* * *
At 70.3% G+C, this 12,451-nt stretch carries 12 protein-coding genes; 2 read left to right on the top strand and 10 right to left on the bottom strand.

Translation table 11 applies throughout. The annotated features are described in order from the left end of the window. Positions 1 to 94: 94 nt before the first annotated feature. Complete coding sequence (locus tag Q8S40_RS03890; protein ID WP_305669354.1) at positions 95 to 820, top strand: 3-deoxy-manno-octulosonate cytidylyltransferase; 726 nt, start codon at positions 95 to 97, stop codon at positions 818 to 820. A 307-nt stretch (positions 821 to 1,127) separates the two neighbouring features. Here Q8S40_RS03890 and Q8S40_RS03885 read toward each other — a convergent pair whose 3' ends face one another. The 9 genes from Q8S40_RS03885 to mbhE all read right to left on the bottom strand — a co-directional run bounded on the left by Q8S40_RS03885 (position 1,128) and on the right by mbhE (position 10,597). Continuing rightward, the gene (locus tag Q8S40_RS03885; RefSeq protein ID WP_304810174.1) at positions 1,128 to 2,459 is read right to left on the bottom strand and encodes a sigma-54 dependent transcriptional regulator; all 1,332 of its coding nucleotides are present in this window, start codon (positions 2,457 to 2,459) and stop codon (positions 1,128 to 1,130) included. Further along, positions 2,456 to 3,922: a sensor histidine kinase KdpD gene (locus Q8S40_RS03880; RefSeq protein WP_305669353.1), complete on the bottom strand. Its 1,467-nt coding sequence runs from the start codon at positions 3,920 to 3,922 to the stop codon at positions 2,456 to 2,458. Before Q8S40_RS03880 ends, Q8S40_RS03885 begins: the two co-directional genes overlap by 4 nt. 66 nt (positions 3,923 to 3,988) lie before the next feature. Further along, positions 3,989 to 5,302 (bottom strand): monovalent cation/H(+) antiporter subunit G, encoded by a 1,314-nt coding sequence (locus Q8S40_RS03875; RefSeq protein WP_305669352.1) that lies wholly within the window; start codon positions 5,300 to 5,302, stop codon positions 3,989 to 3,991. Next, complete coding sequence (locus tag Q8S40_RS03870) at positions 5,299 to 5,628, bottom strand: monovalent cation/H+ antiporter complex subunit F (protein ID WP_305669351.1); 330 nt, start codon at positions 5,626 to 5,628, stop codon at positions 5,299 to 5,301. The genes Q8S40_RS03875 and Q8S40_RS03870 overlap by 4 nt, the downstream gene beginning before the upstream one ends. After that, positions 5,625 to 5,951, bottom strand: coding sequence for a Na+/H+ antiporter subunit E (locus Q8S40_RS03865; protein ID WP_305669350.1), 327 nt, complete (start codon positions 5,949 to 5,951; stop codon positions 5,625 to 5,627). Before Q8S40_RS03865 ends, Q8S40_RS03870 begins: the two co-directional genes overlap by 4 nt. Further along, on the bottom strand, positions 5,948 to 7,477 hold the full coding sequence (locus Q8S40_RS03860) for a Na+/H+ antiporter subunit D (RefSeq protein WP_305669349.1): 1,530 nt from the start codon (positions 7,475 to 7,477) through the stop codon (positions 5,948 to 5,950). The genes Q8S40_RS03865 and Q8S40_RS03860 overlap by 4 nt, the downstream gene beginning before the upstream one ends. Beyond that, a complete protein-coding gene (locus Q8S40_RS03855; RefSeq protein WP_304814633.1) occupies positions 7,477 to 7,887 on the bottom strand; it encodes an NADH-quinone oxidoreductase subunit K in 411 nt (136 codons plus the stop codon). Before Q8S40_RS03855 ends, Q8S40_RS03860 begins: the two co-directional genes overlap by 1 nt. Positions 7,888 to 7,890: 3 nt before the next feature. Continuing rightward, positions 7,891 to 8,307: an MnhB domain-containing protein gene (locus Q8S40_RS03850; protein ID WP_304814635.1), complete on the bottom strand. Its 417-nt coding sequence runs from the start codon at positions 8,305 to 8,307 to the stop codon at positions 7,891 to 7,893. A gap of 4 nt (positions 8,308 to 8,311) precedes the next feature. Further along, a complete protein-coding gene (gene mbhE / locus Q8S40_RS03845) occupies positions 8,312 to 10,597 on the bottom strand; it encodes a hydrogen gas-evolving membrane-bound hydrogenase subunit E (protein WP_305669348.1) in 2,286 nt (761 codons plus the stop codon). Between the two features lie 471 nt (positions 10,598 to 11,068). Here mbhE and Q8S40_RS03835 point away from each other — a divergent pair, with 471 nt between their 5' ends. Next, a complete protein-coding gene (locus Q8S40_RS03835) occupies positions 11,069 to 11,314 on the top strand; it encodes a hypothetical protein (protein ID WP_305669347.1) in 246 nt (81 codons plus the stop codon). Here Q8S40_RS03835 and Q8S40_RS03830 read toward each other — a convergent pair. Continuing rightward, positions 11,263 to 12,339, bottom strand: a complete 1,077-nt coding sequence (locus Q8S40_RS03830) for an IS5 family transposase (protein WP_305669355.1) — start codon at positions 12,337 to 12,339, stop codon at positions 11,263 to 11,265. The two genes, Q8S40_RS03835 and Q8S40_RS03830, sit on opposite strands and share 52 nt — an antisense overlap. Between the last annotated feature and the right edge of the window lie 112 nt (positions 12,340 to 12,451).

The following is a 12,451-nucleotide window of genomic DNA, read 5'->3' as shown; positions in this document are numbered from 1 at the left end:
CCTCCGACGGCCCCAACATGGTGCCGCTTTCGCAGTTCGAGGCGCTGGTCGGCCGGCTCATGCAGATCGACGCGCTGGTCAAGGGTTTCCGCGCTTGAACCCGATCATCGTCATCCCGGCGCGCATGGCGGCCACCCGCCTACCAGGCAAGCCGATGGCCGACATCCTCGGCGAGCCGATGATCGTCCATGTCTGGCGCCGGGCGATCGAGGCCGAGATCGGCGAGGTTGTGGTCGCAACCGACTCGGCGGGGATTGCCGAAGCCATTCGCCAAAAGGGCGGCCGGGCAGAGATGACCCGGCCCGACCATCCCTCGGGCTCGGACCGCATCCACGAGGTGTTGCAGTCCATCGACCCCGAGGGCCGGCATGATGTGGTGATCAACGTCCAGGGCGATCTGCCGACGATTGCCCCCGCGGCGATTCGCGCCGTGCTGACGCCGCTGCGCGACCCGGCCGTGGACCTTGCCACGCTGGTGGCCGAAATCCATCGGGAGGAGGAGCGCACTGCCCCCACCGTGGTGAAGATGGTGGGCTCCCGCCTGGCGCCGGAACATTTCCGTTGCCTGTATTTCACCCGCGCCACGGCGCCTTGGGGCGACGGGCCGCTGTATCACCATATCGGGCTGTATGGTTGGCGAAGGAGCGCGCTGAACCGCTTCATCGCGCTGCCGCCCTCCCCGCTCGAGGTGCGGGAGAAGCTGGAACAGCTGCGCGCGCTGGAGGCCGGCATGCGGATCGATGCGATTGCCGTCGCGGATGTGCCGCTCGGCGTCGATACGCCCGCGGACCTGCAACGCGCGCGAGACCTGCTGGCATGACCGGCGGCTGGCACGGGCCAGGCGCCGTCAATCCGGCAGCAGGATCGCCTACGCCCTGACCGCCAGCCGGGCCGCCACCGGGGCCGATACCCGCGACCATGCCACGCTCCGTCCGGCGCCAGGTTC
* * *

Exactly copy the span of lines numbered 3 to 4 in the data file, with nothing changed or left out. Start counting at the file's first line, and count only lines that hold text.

The following is a 12,451-nucleotide window of genomic DNA, read 5'->3' as shown; positions in this document are numbered from 1 at the left end:
CCTCCGACGGCCCCAACATGGTGCCGCTTTCGCAGTTCGAGGCGCTGGTCGGCCGGCTCATGCAGATCGACGCGCTGGTCAAGGGTTTCCGCGCTTGAACCCGATCATCGTCATCCCGGCGCGCATGGCGGCCACCCGCCTACCAGGCAAGCCGATGGCCGACATCCTCGGCGAGCCGATGATCGTCCATGTCTGGCGCCGGGCGATCGAGGCCGAGATCGGCGAGGTTGTGGTCGCAACCGACTCGGCGGGGATTGCCGAAGCCATTCGCCAAAAGGGCGGCCGGGCAGAGATGACCCGGCCCGACCATCCCTCGGGCTCGGACCGCATCCACGAGGTGTTGCAGTCCATCGACCCCGAGGGCCGGCATGATGTGGTGATCAACGTCCAGGGCGATCTGCCGACGATTGCCCCCGCGGCGATTCGCGCCGTGCTGACGCCGCTGCGCGACCCGGCCGTGGACCTTGCCACGCTGGTGGCCGAAATCCATCGGGAGGAGGAGCGCACTGCCCCCACCGTGGTGAAGATGGTGGGCTCCCGCCTGGCGCCGGAACATTTCCGTTGCCTGTATTTCACCCGCGCCACGGCGCCTTGGGGCGACGGGCCGCTGTATCACCATATCGGGCTGTATGGTTGGCGAAGGAGCGCGCTGAACCGCTTCATCGCGCTGCCGCCCTCCCCGCTCGAGGTGCGGGAGAAGCTGGAACAGCTGCGCGCGCTGGAGGCCGGCATGCGGATCGATGCGATTGCCGTCGCGGATGTGCCGCTCGGCGTCGATACGCCCGCGGACCTGCAACGCGCGCGAGACCTGCTGGCATGACCGGCGGCTGGCACGGGCCAGGCGCCGTCAATCCGGCAGCAGGATCGCCTACGCCCTGACCGCCAGCCGGGCCGCCACCGGGGCCGATACCCGCGACCATGCCACGCTCCGTCCGGCGCCAGGTTC